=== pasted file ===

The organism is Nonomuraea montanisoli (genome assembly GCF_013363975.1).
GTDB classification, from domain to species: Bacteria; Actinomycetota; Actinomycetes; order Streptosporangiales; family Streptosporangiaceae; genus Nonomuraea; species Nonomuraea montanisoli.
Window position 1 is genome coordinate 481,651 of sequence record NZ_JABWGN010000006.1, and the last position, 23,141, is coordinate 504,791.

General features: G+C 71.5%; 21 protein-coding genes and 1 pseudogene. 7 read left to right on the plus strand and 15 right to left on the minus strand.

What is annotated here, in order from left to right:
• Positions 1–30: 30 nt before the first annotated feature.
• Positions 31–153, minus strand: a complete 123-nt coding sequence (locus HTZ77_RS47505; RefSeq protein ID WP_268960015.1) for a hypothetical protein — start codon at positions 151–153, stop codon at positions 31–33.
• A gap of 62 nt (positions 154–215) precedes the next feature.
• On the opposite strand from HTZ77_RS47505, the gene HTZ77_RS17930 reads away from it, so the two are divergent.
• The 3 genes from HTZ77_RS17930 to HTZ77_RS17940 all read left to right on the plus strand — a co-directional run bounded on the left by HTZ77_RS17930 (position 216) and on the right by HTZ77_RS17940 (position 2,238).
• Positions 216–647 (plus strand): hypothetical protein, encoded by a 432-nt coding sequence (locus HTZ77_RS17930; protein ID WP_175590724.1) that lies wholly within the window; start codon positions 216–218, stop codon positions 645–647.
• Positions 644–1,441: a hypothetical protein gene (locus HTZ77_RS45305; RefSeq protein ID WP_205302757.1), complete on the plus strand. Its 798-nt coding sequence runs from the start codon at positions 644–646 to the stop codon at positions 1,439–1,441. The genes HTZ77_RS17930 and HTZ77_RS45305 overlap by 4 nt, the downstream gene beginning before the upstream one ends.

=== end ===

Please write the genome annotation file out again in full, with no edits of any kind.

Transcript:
The organism is Nonomuraea montanisoli (genome assembly GCF_013363975.1).
GTDB classification, from domain to species: Bacteria; Actinomycetota; Actinomycetes; order Streptosporangiales; family Streptosporangiaceae; genus Nonomuraea; species Nonomuraea montanisoli.
Window position 1 is genome coordinate 481,651 of sequence record NZ_JABWGN010000006.1, and the last position, 23,141, is coordinate 504,791.

General features: G+C 71.5%; 21 protein-coding genes and 1 pseudogene. 7 read left to right on the plus strand and 15 right to left on the minus strand.

What is annotated here, in order from left to right:
• Positions 1–30: 30 nt before the first annotated feature.
• Positions 31–153, minus strand: a complete 123-nt coding sequence (locus HTZ77_RS47505; RefSeq protein ID WP_268960015.1) for a hypothetical protein — start codon at positions 151–153, stop codon at positions 31–33.
• A gap of 62 nt (positions 154–215) precedes the next feature.
• On the opposite strand from HTZ77_RS47505, the gene HTZ77_RS17930 reads away from it, so the two are divergent.
• The 3 genes from HTZ77_RS17930 to HTZ77_RS17940 all read left to right on the plus strand — a co-directional run bounded on the left by HTZ77_RS17930 (position 216) and on the right by HTZ77_RS17940 (position 2,238).
• Positions 216–647 (plus strand): hypothetical protein, encoded by a 432-nt coding sequence (locus HTZ77_RS17930; protein ID WP_175590724.1) that lies wholly within the window; start codon positions 216–218, stop codon positions 645–647.
• Positions 644–1,441: a hypothetical protein gene (locus HTZ77_RS45305; RefSeq protein ID WP_205302757.1), complete on the plus strand. Its 798-nt coding sequence runs from the start codon at positions 644–646 to the stop codon at positions 1,439–1,441. The genes HTZ77_RS17930 and HTZ77_RS45305 overlap by 4 nt, the downstream gene beginning before the upstream one ends.